Building Our Hope: AAPI Women Artists/Activists

Image credit: Sunu Chandy

As many of us have experienced, it is often a song, a novel, a photograph or a poem that lays out injustice in a way that we cannot deny, and that moves us to action. In some cases, art is the only available option for expression and protest. In addition to our legal cases and campaign work, it is important to pay tribute to AAPI women artists who engage in social justice activism across many themes.
In this post, I pay tribute to Asian American women activists who have transformed and illuminated the struggle toward justice using art across genres and themes. I invoke artists I met in New York City in the late 1990s, including  Jaishri Abichandi , who founded the South Asian Women’s Creative Collective (SAWCC) thereby creating critical community spaces and access for more South Asian women within the art gallery world; and Chitra Ganesh, whose work has now been widely exhibited both locally and internationally over the past ten years. To add these visual artists, I include AAPI women poets including Jenny Xie, the author of Eye Level. Her book was selected in 2017 as the winner of the Walt Whitman Award of the Academy of American Poets. Xie writes about immigrant family experiences both abroad and in the U.S. with countless lines that are both tender and compelling. Another established AAPI women poet and professor is Aimee Nezhukumatathil who was born in Chicago to a Filipina mother and a father from South India. Her honors and awards include a Pushcart Prize, a fellowship from the National Endowment for the Arts, the Angoff Award, the Boatwright Prize, the Richard Hugo Prize, an Intro Award in Creative Non-Fiction from the Associated Writing Programs, and fellowships to the MacDowell Colony. When I read one of Nezhukumatathil’s poems to a public high school classroom in Queens, New York several years ago, a young student with a family from Kerala, India came up and shared that she had never heard a poem by an Indian woman before and even more so, from her own home state in India.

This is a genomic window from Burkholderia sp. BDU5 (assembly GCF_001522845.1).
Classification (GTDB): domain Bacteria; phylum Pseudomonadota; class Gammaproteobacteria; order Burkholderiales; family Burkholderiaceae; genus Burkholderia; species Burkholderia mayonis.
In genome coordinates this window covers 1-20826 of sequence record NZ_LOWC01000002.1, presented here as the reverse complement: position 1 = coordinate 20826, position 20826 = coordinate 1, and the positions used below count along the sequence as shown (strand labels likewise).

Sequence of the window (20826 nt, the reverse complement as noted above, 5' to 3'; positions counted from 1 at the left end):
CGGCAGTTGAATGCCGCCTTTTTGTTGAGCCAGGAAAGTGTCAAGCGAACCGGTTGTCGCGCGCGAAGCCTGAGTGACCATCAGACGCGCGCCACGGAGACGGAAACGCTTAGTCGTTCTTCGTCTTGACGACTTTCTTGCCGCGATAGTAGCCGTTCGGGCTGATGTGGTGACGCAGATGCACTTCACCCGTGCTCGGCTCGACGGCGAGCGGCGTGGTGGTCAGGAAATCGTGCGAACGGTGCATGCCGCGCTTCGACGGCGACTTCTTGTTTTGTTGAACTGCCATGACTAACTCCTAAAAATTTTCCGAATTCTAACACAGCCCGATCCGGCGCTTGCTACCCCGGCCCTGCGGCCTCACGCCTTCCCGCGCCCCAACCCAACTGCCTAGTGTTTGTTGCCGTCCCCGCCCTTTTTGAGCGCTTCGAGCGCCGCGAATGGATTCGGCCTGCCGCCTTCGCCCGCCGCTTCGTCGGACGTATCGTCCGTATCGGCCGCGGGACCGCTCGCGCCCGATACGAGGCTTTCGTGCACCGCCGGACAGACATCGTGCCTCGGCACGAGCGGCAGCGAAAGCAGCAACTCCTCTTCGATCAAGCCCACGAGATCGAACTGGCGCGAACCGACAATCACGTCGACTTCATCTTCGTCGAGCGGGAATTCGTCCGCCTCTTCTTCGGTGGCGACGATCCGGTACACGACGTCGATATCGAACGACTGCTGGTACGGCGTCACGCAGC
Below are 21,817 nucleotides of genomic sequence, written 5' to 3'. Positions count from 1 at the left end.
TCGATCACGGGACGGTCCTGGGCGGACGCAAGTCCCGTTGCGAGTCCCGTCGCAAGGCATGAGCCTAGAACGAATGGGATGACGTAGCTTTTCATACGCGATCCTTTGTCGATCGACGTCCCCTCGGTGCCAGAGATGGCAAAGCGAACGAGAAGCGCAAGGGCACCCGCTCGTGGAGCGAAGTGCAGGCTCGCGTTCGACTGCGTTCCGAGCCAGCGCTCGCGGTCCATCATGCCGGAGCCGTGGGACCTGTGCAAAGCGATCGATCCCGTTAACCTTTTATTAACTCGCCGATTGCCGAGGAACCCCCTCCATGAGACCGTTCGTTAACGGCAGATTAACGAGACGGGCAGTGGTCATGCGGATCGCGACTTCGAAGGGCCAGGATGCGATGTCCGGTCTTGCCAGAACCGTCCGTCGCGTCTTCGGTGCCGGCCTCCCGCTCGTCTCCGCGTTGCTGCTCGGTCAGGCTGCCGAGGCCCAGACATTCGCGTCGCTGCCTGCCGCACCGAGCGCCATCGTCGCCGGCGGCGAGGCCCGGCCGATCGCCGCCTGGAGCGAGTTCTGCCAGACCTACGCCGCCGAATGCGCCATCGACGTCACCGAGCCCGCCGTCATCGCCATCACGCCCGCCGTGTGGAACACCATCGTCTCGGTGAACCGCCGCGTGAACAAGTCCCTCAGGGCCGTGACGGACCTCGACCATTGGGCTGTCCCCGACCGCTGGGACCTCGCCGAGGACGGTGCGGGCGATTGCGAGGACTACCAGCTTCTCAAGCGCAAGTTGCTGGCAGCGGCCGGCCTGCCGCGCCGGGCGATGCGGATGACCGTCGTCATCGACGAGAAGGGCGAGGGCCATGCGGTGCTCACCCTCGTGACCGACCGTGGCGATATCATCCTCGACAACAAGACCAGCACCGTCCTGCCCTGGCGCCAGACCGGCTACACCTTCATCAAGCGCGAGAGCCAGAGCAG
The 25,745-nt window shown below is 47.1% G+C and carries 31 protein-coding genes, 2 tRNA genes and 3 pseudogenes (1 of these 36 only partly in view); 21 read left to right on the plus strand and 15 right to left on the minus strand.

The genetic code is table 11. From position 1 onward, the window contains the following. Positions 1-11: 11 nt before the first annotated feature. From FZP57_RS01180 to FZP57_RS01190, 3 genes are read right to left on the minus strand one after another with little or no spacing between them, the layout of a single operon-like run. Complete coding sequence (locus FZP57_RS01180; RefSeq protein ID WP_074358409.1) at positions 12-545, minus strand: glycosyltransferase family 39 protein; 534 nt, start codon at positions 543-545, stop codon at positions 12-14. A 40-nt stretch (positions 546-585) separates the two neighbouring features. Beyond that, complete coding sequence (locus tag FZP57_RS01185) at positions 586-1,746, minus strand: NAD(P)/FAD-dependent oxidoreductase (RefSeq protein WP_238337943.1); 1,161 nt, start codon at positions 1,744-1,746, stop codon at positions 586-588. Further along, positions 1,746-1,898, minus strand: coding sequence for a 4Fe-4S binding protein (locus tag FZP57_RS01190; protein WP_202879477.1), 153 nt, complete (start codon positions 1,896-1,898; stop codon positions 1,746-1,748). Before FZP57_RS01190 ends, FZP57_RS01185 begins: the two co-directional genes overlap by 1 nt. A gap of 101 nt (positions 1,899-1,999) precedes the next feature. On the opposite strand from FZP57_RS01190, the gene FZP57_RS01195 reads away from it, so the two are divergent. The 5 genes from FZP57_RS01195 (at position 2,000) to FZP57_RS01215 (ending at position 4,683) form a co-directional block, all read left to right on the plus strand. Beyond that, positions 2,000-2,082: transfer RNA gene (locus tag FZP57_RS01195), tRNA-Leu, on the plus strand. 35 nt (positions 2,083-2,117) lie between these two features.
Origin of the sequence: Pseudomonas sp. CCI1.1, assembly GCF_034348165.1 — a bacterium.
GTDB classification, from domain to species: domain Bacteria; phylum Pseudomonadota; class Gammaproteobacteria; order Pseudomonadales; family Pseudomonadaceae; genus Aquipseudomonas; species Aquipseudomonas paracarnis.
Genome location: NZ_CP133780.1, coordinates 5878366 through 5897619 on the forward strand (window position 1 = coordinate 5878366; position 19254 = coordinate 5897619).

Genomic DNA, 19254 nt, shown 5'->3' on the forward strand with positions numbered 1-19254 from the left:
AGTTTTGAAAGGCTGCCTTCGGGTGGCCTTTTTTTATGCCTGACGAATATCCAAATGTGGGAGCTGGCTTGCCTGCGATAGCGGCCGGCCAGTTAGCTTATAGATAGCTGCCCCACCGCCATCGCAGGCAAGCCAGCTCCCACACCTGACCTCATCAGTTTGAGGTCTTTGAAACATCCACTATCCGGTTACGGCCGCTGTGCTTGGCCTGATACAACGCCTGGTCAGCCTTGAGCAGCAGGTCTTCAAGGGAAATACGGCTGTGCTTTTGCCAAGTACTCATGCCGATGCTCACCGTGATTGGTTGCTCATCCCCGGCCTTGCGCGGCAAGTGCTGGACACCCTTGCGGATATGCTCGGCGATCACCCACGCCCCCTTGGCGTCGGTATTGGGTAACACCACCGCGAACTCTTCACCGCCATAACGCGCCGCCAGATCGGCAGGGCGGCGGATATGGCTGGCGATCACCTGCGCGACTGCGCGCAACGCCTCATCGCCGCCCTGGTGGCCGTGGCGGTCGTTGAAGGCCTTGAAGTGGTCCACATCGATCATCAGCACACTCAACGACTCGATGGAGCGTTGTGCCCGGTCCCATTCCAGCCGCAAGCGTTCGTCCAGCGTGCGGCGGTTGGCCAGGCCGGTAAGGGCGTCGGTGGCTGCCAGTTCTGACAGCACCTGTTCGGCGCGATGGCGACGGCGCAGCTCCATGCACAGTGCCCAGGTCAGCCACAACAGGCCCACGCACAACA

At this time, more AAPI women poets are now included in the poetry “canon” as well as within other community spaces, such as for example, by the poetry social justice organization, Split This Rock. In the Split This Rock poetry database, The Quarry, one can find poems by AAPI women concerning resistance of all sorts along with one of my own poems concerning an incident related to gender identity on the NYC subway.
With our art, AAPI women are telling our truths as a way to find community, and also to speak truth to power – to those who continue to stereotype AAPI women into certain roles and sectors of society. Stereotypes that assume we won’t complain, we won’t fight back, and that we will hide the abuse in our communities for fear that the community will be looked down upon. Thanks to countless activists across sectors – including these women who’ve helped put our stories at the forefront – the world faces increased efforts to prevent and address sex harassment with greater societal support. As the #metoo movement continues to charge ahead, I have frequently thought back to all the women, and individuals of all genders, who fought back across the decades before social media and hashtags. The poem below is about one such person, SK, who came to our EEOC (Equal Employment Opportunity Commission) office with her dad in about 2000 and decided to take action.  This poem is in tribute to SK and her family, with gratitude.